The record in this case indicates that there existed sufficient basis for identification in spite of the unsatisfactory use of a single photograph. The robbery took at least several minutes to complete and was a face to face confrontation. The robbers wore no masks and performed the hold-up during daylight hours. Several people who had gathered around identified the gunman by name as Henry Emerson. Emerson and the girl in Thornell's car lived at the same address and left together following the hold-up. Officer Offutt, using the name given him by Thornell, showed a photograph to the victim only a day or so after the robbery and Thornell positively identified him. There is no evidence of any use of verbal guidelines by Officer Offutt in the identification procedure.

Taking these facts into consideration, along with the totality of the circumstances surrounding the robbery, and the use of the photograph we think that the record shows there was an independent source for Thornell's identification and that we can justifiably regard his in-court identification as not fatally tainted by the faulty photographic procedure used by the police. There is little chance that the procedure utilized here led to mis-identification of Emerson at the trial.

Petitioner next urges that newly discovered evidence which was unavailable to him at the original trial requires a vacation of his conviction. The newly discovered evidence was in the form of oral testimony *871 presented at the post conviction hearing below by Miss Farah Broughton who was the victim Thornell's companion on the day of the robbery. She did not testify at the original trial.

Evidence concerning Miss Broughton introduced at the original trial concerns testimony by Mr. Thornell that he had met her for the first time earlier that afternoon on a street corner and had offered to give her a ride home. He took her to her house where she went inside and came out again a few minutes later. She then asked him to drive her to a friend's house which was some distance away. At a corner down the street from the house the robbery took place and Miss Broughton got out of Thornell's car and left in the other car with the two robbers. The only other evidence concerning Farah Broughton at the original trial was testimony by a juvenile officer that she could not be located at that time.

At the post conviction hearing, however, Miss Broughton did testify and reveal that she had signed a statement for the police on the day of the incident. She admitted that her signature appeared on the statement but she claimed she had not given the statement to the police and, although she was fifteen years old at the time of the incident and had attended high school, could not read the statement nor understand most of it. She further stated that she had no idea how Officer Offutt had come upon the information in the statement. Officer Offutt testified that he questioned Miss Broughton shortly after the day of the incident and that she gave him the statement which she then read and signed. The statement was admitted into evidence at the post conviction hearing and reveals that Miss Broughton met Thornell on the afternoon of the incident. He asked her if she needed a ride and she accepted. On the way home he propositioned her and offered her forty dollars. She refused but asked him to wait outside her house and drive her to her girlfriend's house. Once inside the house Miss Broughton told her uncle, Henry Emerson, what had happened and Emerson told her to get back in the car and direct Thornell to drive down the block. According to Miss Broughton's statement Emerson threatened to "bash her head in" if she did not do as he told her. Miss Broughton did as directed and Emerson and a companion robbed Thornell at the stop sign down the street. Miss Broughton got in the car with her uncle and his friend and drove away.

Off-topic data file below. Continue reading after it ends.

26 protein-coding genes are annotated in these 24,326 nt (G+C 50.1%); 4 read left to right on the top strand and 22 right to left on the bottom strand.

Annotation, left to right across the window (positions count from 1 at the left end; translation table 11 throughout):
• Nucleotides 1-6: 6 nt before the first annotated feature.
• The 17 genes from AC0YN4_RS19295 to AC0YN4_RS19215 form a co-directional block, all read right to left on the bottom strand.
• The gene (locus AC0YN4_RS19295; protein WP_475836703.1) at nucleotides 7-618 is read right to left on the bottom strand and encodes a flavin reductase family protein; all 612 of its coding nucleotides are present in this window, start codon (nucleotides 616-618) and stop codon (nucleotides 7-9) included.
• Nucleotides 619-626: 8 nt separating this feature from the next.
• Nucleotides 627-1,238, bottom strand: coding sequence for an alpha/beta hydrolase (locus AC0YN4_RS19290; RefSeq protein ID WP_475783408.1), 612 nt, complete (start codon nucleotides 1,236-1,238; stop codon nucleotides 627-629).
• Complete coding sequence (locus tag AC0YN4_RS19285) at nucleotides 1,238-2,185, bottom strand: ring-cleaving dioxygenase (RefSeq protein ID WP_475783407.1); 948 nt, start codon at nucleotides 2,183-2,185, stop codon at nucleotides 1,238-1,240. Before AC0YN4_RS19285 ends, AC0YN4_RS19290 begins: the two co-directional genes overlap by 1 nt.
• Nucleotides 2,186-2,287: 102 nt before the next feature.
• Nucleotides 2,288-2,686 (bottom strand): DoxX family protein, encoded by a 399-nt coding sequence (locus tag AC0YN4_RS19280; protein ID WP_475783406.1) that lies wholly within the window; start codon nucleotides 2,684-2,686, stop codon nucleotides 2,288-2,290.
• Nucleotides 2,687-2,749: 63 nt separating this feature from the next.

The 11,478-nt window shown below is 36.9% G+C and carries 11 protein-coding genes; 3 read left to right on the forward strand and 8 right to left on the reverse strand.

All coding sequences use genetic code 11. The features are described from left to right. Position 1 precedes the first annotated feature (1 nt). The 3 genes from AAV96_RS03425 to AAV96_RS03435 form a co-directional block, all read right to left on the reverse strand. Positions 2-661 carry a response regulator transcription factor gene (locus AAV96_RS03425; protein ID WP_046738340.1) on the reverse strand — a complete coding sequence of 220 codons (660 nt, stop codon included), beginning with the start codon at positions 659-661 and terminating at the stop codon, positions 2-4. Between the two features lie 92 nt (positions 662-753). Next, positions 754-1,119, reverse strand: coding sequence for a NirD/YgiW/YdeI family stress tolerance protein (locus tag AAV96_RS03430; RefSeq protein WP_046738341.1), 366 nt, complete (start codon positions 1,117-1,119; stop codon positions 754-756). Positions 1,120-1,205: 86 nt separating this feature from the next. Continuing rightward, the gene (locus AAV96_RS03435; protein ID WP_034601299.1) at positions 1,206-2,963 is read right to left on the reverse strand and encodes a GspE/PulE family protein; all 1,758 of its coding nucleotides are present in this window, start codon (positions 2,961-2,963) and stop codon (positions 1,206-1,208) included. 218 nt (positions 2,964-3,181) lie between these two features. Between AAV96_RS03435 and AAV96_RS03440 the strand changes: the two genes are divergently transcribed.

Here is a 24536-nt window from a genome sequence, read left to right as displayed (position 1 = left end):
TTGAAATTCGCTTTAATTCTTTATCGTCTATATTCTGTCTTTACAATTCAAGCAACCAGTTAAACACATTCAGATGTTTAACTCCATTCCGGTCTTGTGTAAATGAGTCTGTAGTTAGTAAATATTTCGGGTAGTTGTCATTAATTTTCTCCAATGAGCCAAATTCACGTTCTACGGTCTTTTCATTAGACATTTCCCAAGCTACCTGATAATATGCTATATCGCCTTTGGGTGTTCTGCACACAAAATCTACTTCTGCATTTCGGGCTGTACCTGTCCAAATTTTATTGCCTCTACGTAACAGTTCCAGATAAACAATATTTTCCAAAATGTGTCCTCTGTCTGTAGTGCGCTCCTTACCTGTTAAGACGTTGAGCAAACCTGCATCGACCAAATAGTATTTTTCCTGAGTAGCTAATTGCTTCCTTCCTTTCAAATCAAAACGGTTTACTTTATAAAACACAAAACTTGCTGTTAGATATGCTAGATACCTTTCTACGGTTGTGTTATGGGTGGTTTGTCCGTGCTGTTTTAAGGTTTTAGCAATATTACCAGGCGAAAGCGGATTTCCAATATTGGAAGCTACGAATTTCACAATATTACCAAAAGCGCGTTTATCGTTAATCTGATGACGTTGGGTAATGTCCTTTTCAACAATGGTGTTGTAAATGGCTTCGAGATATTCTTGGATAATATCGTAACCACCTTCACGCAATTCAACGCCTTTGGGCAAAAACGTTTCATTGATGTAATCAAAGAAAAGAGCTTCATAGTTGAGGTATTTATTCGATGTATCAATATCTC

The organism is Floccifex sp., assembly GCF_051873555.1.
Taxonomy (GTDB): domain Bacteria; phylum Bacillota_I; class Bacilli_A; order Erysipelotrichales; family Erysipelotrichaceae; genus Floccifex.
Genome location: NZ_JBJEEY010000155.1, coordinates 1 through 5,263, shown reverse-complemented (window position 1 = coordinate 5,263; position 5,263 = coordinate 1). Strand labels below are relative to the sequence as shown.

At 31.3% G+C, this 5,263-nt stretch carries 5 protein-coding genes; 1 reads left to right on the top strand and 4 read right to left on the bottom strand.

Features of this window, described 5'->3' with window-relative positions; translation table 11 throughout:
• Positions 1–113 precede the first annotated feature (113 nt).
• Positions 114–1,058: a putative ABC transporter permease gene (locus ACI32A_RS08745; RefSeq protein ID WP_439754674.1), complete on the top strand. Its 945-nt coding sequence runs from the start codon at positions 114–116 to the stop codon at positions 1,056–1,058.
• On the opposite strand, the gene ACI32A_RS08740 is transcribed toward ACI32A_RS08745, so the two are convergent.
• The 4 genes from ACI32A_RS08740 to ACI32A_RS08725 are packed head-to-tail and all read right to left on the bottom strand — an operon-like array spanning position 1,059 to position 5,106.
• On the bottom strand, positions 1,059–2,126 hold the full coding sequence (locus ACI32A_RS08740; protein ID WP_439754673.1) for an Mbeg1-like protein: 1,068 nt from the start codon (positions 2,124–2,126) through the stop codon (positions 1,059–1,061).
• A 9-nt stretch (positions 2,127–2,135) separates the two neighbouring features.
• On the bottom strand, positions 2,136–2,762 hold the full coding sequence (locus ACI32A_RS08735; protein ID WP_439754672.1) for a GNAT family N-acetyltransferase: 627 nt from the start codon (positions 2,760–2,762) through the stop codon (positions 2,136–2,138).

At the post conviction hearing Farah Broughton repudiated this statement and gave another version of what took place. It essentially agreed with the first statement up to the point where Mr. Thornell dropped her off at her home. However, she denied that she asked him to wait for her or that her uncle instructed her to take Thornell down the street. Rather she said she was surprised to see Thornell still waiting for her when she came out of her house sometime later on her way to her girlfriend's house. She accepted his offer to drive her there and they proceeded to her friend's house a little way down the street. When the car stopped in front of her friend's house Miss Broughton got out and noticed two men from the car behind Thornell's walk up and rob Thornell at gunpoint. She recognized the two men as friends of her uncle. She did not get in their car but instead proceeded into her friend's house. Miss Broughton further testified that the robber could not have been her uncle because he was home at that time in bed. On cross examination she denied that she hid from the police at the time of the trial but was absent because she forgot the date, and had moved away from her home where no one could reach her.

An application for a new trial, made on the ground of newly discovered evidence, must be supported by affidavit and such affidavit or affidavits must contain a statement of the facts showing (1) *872 that the evidence has been discovered since the trial; (2) that it is material and relevant; (3) that it is not cumulative; (4) that it is not merely impeaching; (5) that it is not privileged or incompetent; (6) that due diligence was used to discover it in time for trial; (7) that the evidence is worthy of credit; (8) that it can be produced upon a retrial of the case; and (9) that it will probably produce a different result. Cansler v. State (1972), Ind., 281 N.E.2d 881; Tungate v. State (1958), 238 Ind. 48, 147 N.E.2d 232. In deciding whether a piece of newly discovered evidence would produce a different result the presiding judge may properly consider the weight which a reasonable trier of fact would give it and, while so doing, may also evaluate its probable impact on a new trial in light of all the facts and circumstances shown at the original trial of the case.

Here the new evidence was presented by a witness who had originally incriminated herself as an accomplice in the scheme to rob Thornell. She is closely related to the appellant and was evidently living in the same house at the time of the robbery. She signed a written statement a day or so after the incident which identified the appellant as the perpetrator. The statement corroborates the testimony of Thornell in every aspect of the incident, and affirmatively supports the State's case. The oral testimony given at the post conviction hearing absolutely contradicts the written statement and further conflits sharply with several collateral points in Thornell's testimony among which is whether or not she fled with the robbers. Furthermore it clears Miss Broughton of any implications in the crime.

We agree with the trial court that this evidence would not impact decisively in the proposed new trial. Therefore the judgment is affirmed.

All Justices concur.